Stopping Zika in its Tracks: Medicine's Next Big Thing | NBC 5 Dallas-Fort Worth
Zika Virus Outbreak

Zika Virus Outbreak

Coverage of the spread of the Zika virus in the Americas

Stopping Zika in its Tracks: Medicine's Next Big Thing

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    NEWSLETTERS

    Researchers are learning more about how Zika virus is transmitted and they're finding therapies to stop the mosquito-borne virus before it does its damage.

    (Published Monday, April 17, 2017)

    Over 5,000 cases of Zika virus have been reported in the United States since 2015, and scientists say there may be a resurgence of cases of this mosquito-borne disease over the next few months. Researchers have learned more about how Zika is transmitted and are finding therapies to stop the virus before it does its damage.

    “We still don’t know enough about what are all the short-term and long-term effects on the baby,” said Dr. Indira Mysorekar, an associate professor of Obstetrics & Gynecology; Pathology & Immunology and the associate director of the Center for Reproductive Health Sciences at Washington University School of Medicine in St. Louis.

    Mysorekar is an expert in fetal infections. She and her colleagues at Washington University in St. Louis are looking at ways to stop the spread of Zika from mother to child.

    Researchers infected pregnant mice with Zika. During pregnancy the virus can be seen passing through the placenta. Next, researchers injected other mice with antibodies that blocked the virus.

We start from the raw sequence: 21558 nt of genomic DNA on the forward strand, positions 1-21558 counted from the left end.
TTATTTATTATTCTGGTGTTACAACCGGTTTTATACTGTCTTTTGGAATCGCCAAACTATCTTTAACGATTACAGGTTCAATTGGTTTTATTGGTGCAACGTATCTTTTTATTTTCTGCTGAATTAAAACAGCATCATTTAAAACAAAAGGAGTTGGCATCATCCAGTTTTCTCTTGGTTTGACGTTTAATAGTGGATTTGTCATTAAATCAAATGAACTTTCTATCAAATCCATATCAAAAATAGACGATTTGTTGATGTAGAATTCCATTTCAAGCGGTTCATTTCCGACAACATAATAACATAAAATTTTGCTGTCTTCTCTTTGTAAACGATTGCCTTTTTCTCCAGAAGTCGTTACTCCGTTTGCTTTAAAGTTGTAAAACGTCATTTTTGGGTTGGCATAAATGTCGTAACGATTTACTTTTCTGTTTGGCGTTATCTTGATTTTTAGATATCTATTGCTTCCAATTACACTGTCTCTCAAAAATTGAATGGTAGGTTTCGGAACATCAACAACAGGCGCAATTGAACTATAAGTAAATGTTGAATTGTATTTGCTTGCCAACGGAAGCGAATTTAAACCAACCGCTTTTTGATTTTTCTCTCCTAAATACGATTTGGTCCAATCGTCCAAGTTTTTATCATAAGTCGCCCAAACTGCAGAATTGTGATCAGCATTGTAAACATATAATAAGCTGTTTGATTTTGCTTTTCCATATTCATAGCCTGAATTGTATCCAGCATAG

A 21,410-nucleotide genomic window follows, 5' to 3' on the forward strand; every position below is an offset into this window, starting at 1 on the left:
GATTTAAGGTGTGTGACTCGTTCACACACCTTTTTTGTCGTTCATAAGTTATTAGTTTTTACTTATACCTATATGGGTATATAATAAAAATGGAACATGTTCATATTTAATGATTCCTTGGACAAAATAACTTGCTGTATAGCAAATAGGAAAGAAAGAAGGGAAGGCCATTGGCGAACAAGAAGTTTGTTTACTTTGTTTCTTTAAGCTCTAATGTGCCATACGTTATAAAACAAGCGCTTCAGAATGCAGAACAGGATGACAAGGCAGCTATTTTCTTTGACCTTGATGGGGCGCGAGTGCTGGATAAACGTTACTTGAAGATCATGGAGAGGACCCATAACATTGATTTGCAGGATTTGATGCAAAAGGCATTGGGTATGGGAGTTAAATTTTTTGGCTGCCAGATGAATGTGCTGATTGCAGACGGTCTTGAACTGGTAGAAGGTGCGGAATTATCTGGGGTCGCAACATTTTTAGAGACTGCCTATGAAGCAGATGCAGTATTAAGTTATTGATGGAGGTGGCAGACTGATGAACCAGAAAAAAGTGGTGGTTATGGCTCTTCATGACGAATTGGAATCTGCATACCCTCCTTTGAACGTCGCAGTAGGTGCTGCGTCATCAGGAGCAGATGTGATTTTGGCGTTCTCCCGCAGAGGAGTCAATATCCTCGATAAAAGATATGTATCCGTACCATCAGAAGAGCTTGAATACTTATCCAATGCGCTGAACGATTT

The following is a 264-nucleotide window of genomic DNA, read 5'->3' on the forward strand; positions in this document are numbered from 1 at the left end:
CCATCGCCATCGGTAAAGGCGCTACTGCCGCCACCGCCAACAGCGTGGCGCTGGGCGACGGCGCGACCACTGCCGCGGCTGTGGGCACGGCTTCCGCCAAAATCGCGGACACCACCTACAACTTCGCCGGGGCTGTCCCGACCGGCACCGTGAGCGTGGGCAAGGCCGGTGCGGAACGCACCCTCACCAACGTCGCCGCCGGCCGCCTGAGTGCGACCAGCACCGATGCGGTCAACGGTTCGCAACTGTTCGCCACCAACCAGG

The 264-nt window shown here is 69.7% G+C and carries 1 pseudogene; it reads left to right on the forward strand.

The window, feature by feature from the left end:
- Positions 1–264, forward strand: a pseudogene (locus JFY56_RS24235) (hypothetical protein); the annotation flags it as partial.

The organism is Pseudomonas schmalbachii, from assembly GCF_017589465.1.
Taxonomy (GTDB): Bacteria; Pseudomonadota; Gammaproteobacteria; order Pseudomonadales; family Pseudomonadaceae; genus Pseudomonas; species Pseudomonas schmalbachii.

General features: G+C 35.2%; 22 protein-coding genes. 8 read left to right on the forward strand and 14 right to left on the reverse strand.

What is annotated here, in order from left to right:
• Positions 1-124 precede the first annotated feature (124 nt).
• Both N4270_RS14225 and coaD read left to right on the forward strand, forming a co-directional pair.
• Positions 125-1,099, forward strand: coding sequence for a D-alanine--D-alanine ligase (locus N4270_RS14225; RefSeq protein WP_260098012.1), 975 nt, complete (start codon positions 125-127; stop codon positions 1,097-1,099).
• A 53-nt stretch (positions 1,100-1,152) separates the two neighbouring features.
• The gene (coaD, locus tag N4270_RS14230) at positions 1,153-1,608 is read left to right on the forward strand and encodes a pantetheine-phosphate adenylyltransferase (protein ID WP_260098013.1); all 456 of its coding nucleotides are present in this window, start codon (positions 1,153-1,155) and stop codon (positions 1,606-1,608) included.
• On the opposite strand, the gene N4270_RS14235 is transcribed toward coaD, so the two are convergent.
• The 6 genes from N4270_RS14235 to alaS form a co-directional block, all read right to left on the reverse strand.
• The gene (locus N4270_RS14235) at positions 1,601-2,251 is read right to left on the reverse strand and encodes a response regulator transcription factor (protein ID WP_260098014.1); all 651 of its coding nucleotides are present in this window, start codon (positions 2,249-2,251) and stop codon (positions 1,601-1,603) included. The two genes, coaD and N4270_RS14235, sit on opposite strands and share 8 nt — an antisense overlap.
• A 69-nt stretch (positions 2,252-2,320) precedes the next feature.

“It was not allowed to cross over into the placenta into the area where the blood flow, nutrient and oxygen exchange is happening, so the babies were fine,” said Mysorekar.

    Professor Mysorekar said what works in mice should also work in people.

    “This is going into human trials,” detailed Mysorekar. “First round of human trials are starting now with this antibody.”

    At the same time, Kelle Moley, M.D., a professor and Vice Chair of Obstetrics and Gynecology at Washington University in St. Louis, is researching the impact of Zika on men. Dr. Moley examined the reproductive systems of Zika-infected mice.

    “By day 21, we saw no germ cells so basically this would imply that it would lead to infertility, if it has the same effect,” Dr. Moley said.

    Dr. Moley said it’s a reminder to both men and women in infected areas to take precautions.

    There have been very few studies linking Zika virus to infertility in men. Dr. Moley said there is a CDC study underway in men in Puerto Rico examining a link between Zika, sperm motility, and a decrease in testosterone levels. 

    According to the National Institute of Health, the first human clinical trial of a potential Zika vaccine is underway at Walter Reed Army Institute of research in Silver Spring, Maryland.

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